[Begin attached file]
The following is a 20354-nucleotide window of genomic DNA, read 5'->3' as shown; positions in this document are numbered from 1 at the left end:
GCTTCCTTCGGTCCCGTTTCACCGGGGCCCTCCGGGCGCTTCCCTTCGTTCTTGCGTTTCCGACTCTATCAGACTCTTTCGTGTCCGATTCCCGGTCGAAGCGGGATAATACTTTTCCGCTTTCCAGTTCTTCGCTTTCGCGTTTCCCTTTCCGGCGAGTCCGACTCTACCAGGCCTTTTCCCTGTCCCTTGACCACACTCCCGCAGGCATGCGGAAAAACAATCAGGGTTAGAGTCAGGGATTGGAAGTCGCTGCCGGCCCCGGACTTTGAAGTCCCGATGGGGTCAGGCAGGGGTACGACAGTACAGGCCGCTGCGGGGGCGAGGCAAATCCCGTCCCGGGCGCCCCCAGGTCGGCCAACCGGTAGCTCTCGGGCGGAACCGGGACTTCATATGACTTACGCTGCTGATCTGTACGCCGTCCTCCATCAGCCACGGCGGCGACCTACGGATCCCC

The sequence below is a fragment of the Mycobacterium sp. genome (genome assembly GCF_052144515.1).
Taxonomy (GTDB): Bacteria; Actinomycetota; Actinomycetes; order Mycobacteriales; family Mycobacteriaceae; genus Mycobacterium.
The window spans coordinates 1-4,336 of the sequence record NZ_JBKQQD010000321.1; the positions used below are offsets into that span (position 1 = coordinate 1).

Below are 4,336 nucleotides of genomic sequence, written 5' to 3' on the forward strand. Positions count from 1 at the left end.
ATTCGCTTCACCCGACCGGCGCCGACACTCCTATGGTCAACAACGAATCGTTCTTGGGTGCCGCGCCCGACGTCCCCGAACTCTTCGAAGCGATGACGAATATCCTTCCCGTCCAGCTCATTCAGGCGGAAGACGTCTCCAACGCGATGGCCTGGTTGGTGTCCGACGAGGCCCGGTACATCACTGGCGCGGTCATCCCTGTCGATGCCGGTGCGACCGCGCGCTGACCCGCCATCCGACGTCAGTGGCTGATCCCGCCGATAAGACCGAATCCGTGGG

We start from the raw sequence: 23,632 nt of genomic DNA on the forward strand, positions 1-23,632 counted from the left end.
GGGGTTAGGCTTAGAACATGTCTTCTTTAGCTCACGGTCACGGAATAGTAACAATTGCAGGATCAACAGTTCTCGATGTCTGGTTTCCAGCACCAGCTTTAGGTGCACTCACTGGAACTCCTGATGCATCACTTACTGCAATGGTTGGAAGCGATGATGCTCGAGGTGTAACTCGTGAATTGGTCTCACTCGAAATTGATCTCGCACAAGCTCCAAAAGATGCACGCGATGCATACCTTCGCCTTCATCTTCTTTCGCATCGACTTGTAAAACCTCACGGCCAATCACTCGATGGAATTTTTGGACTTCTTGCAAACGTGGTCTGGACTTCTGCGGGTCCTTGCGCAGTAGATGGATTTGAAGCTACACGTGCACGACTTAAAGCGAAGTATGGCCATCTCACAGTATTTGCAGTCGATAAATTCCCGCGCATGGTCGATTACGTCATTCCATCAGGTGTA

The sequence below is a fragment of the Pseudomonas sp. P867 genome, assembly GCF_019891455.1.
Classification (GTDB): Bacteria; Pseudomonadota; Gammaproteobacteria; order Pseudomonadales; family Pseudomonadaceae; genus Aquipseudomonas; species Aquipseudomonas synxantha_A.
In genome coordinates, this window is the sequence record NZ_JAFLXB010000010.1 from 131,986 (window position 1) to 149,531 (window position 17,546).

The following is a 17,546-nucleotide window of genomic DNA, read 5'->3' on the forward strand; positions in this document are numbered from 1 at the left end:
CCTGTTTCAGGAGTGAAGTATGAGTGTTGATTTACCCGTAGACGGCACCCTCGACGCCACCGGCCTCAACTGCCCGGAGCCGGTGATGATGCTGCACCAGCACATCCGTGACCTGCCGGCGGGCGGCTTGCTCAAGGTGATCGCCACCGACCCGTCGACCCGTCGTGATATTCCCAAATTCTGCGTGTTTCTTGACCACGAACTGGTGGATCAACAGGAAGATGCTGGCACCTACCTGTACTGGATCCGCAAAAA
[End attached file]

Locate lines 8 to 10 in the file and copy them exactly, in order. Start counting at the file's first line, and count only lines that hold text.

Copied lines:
We start from the raw sequence: 23,632 nt of genomic DNA on the forward strand, positions 1-23,632 counted from the left end.
GGGGTTAGGCTTAGAACATGTCTTCTTTAGCTCACGGTCACGGAATAGTAACAATTGCAGGATCAACAGTTCTCGATGTCTGGTTTCCAGCACCAGCTTTAGGTGCACTCACTGGAACTCCTGATGCATCACTTACTGCAATGGTTGGAAGCGATGATGCTCGAGGTGTAACTCGTGAATTGGTCTCACTCGAAATTGATCTCGCACAAGCTCCAAAAGATGCACGCGATGCATACCTTCGCCTTCATCTTCTTTCGCATCGACTTGTAAAACCTCACGGCCAATCACTCGATGGAATTTTTGGACTTCTTGCAAACGTGGTCTGGACTTCTGCGGGTCCTTGCGCAGTAGATGGATTTGAAGCTACACGTGCACGACTTAAAGCGAAGTATGGCCATCTCACAGTATTTGCAGTCGATAAATTCCCGCGCATGGTCGATTACGTCATTCCATCAGGTGTA

The sequence below is a fragment of the Pseudomonas sp. P867 genome, assembly GCF_019891455.1.